All Videos

Discrimination: Crash Course Government #318m39s

Discrimination: Crash Course Government #31

Today, Craig is going to wrap up our discussion of discrimination by looking more closely at those “discrete and insular minorities” referenced in the 14th Amendment. We’ll talk about instances of discrimination of Asian, European, and Latino immigrants, Native Americans, non-English speakers, people with disabilities, and LGBT people.

Election Basics: Crash Course Government #368m45s

Election Basics: Crash Course Government #36

This week Craig is going to give you a broad overview of elections in the United States. As you may have noticed, there are kind of a lot of people in the U.S, and holding individual issues up to a public vote doesn't seem particularly plausible. So to deal with this complexity, we vote for people, not policies, that represent our best interests.

How Voters Decide: Crash Course Government #387m33s

How Voters Decide: Crash Course Government #38

Craig tries to get inside the heads of voters by discussing how voters make decisions. Now obviously, like all decision making, voter decisions are influenced by a multitude of factors, but the three we are going to focus on today (and the three political scientists seem to think play the biggest role) are party loyalty, the issues involved in an election, and candidate characteristics.

Political Parties: Crash Course Government #409m22s

Political Parties: Crash Course Government #40

Today, Craig is going to talk about political parties and their role in American politics. When most people think about political parties they associate them with the common ideologies of the voters and representatives within that party, but the goal of a party is NOT to influence policies. The role of political parties is much simpler: to win control of the government.

Party Systems: Crash Course Government #4110m48s

Party Systems: Crash Course Government #41

Let's dive into the history of American political parties. So throughout most of United States history our political system has been dominated by a two-party system, but the policies and the groups that support these parties have changed drastically throughout history. There have been five, arguably six, party systems since the election of John Adams in 1796.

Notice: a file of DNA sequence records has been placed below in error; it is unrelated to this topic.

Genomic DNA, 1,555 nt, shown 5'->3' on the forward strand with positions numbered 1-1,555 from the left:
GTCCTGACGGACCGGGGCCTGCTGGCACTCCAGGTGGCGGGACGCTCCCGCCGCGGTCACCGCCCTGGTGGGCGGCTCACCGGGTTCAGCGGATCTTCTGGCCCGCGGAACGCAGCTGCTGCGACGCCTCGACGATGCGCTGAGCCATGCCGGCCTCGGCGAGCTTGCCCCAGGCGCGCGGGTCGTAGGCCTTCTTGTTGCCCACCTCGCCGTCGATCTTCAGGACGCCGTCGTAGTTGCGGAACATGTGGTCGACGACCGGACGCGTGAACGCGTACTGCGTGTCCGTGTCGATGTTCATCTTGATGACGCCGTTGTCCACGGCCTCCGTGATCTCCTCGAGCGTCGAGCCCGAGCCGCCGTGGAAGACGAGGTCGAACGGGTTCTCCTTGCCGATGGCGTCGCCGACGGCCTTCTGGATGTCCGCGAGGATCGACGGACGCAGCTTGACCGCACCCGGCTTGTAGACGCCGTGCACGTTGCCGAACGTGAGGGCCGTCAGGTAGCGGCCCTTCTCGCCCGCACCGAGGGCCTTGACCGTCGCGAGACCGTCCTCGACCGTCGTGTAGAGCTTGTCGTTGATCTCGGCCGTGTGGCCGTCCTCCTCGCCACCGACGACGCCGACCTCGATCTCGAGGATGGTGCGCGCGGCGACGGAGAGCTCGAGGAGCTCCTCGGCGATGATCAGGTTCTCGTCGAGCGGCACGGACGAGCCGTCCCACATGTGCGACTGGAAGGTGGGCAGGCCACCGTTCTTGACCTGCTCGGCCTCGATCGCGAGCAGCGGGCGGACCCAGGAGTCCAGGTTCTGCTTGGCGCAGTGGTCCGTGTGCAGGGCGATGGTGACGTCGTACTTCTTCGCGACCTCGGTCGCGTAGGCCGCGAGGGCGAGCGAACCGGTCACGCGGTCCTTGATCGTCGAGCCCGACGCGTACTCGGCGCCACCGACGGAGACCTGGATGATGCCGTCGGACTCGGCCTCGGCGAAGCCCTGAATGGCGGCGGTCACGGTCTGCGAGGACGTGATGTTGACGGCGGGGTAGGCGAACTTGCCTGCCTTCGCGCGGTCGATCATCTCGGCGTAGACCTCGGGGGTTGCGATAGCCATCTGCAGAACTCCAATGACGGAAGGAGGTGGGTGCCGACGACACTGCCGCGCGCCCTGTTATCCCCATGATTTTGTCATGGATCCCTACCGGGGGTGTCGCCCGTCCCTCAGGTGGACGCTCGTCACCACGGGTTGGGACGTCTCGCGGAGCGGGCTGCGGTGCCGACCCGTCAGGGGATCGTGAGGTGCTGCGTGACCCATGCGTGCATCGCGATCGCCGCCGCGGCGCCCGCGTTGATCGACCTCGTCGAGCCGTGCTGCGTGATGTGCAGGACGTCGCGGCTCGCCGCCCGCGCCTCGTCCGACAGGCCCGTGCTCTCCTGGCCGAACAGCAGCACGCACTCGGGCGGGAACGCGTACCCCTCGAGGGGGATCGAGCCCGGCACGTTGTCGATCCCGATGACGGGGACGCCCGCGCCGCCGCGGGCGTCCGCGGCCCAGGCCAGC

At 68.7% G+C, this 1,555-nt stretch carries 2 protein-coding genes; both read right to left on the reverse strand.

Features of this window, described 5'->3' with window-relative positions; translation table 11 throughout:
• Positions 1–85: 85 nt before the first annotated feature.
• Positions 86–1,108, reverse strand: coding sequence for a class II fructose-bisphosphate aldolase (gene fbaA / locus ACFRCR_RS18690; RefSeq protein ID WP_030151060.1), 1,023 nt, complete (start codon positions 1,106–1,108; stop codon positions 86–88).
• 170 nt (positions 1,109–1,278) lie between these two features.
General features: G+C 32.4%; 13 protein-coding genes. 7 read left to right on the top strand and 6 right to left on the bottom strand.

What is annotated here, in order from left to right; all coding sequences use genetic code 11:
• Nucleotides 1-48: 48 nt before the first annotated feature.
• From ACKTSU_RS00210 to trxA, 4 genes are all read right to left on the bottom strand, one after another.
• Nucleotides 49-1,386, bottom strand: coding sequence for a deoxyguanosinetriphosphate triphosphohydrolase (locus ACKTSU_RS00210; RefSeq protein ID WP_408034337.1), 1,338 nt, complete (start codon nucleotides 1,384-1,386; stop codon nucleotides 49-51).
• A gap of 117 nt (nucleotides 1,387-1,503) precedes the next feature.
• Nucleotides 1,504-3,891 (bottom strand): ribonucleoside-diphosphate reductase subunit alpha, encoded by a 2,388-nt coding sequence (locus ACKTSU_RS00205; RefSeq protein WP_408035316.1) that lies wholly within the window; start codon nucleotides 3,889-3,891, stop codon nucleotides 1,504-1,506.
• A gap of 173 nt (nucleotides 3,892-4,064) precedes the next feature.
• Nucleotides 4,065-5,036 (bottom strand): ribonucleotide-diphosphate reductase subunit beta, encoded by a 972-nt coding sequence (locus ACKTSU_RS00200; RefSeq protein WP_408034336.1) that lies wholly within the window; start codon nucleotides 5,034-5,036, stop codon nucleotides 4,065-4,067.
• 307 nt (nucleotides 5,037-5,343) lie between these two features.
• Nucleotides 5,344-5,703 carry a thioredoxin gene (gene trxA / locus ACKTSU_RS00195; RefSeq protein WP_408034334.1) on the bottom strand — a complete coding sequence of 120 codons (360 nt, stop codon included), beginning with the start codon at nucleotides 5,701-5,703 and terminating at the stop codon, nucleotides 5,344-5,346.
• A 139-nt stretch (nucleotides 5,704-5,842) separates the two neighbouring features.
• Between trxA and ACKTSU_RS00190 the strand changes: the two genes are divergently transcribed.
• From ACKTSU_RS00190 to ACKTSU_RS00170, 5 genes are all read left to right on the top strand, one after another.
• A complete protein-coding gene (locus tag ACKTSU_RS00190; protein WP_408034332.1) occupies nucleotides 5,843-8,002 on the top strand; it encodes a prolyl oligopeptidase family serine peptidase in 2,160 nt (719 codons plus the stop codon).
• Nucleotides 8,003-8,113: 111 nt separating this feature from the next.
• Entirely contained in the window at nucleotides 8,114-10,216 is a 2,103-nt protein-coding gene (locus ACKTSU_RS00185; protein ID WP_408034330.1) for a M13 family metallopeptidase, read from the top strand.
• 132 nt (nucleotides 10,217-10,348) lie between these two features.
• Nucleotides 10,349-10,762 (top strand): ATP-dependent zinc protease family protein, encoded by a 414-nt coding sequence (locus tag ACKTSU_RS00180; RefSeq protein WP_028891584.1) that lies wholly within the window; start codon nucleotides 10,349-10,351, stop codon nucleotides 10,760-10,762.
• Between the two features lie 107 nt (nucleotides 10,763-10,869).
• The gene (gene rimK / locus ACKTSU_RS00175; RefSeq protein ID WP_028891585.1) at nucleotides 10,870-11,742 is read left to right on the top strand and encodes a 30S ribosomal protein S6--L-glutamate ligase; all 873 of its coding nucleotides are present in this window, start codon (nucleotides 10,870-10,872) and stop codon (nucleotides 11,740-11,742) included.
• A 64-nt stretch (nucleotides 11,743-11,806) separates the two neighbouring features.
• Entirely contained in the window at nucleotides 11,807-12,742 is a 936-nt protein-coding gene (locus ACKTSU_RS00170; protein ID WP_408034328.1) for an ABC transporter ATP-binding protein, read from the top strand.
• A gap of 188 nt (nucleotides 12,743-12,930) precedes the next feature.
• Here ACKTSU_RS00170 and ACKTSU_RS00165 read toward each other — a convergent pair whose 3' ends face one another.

Interest Group Formation: Crash Course Government #438m54s

Interest Group Formation: Crash Course Government #43

So last week we talked about what special interest groups are and how they influence the political system, and today we're going to focus on why we even have them in the first place. As to avoid getting too cynical, we're going to focus on five benefits of special interest groups and look at how these factor weigh in a group's formation and size.

Media Regulation: Crash Course Government #459m13s

Media Regulation: Crash Course Government #45

Today we wrap up our discussion of the media by talking about how the government interacts with and influences the content we see. Now it may be easy to assume that because we live in a free-market capitalist society, the only real regulation of the media is determined by the consumers, but this isn’t necessarily true.

Government Regulation: Crash Course Government #479m47s

Government Regulation: Crash Course Government #47

Today, we're going to wrap up our discussion of economic policy by looking at government regulation. We're going to talk about the government's goals for the U.S. economy and the policies it employs to achieve those goals. Ever since the New Deal, we've seen an increased role of the government within the economy - even with the deregulation initiatives of President Carter and Reagan in the 80's.